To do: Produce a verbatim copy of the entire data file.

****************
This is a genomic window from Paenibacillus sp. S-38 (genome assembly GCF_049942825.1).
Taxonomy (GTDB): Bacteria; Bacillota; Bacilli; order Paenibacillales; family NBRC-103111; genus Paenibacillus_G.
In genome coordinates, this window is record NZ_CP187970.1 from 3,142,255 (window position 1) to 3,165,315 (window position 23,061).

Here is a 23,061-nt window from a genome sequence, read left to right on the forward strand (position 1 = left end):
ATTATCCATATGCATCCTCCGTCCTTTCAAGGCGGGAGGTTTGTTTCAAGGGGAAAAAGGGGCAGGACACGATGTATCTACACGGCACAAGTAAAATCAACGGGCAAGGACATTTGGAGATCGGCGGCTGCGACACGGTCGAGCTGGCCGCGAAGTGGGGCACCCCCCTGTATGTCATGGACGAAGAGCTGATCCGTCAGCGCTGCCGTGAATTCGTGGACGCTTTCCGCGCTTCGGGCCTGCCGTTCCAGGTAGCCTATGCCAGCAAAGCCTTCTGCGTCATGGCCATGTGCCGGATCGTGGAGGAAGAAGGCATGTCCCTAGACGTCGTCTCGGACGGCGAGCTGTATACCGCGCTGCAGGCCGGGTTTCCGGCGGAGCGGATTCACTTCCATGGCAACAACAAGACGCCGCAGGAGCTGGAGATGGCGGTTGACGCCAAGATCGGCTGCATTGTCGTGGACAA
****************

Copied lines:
This is a genomic window from Paenibacillus sp. S-38 (genome assembly GCF_049942825.1).
Taxonomy (GTDB): Bacteria; Bacillota; Bacilli; order Paenibacillales; family NBRC-103111; genus Paenibacillus_G.
In genome coordinates, this window is record NZ_CP187970.1 from 3,142,255 (window position 1) to 3,165,315 (window position 23,061).

Here is a 23,061-nt window from a genome sequence, read left to right on the forward strand (position 1 = left end):
ATTATCCATATGCATCCTCCGTCCTTTCAAGGCGGGAGGTTTGTTTCAAGGGGAAAAAGGGGCAGGACACGATGTATCTACACGGCACAAGTAAAATCAACGGGCAAGGACATTTGGAGATCGGCGGCTGCGACACGGTCGAGCTGGCCGCGAAGTGGGGCACCCCCCTGTATGTCATGGACGAAGAGCTGATCCGTCAGCGCTGCCGTGAATTCGTGGACGCTTTCCGCGCTTCGGGCCTGCCGTTCCAGGTAGCCTATGCCAGCAAAGCCTTCTGCGTCATGGCCATGTGCCGGATCGTGGAGGAAGAAGGCATGTCCCTAGACGTCGTCTCGGACGGCGAGCTGTATACCGCGCTGCAGGCCGGGTTTCCGGCGGAGCGGATTCACTTCCATGGCAACAACAAGACGCCGCAGGAGCTGGAGATGGCGGTTGACGCCAAGATCGGCTGCATTGTCGTGGACAA